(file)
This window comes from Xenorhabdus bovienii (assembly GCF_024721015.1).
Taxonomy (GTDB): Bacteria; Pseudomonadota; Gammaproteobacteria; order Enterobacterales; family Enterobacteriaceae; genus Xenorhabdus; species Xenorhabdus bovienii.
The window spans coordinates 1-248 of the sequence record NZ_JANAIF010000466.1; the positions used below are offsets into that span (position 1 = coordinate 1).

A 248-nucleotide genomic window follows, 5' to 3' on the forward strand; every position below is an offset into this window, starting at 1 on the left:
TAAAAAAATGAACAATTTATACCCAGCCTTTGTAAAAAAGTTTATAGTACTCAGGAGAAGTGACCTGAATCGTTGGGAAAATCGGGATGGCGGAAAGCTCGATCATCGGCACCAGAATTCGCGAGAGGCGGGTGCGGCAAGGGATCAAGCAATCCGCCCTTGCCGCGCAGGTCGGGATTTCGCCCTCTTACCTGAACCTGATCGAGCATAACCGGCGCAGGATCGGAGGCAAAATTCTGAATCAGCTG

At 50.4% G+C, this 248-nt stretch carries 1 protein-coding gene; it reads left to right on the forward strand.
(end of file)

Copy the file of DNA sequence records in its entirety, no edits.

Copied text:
This window comes from Xenorhabdus bovienii (assembly GCF_024721015.1).
Taxonomy (GTDB): Bacteria; Pseudomonadota; Gammaproteobacteria; order Enterobacterales; family Enterobacteriaceae; genus Xenorhabdus; species Xenorhabdus bovienii.
The window spans coordinates 1-248 of the sequence record NZ_JANAIF010000466.1; the positions used below are offsets into that span (position 1 = coordinate 1).

A 248-nucleotide genomic window follows, 5' to 3' on the forward strand; every position below is an offset into this window, starting at 1 on the left:
TAAAAAAATGAACAATTTATACCCAGCCTTTGTAAAAAAGTTTATAGTACTCAGGAGAAGTGACCTGAATCGTTGGGAAAATCGGGATGGCGGAAAGCTCGATCATCGGCACCAGAATTCGCGAGAGGCGGGTGCGGCAAGGGATCAAGCAATCCGCCCTTGCCGCGCAGGTCGGGATTTCGCCCTCTTACCTGAACCTGATCGAGCATAACCGGCGCAGGATCGGAGGCAAAATTCTGAATCAGCTG

At 50.4% G+C, this 248-nt stretch carries 1 protein-coding gene; it reads left to right on the forward strand.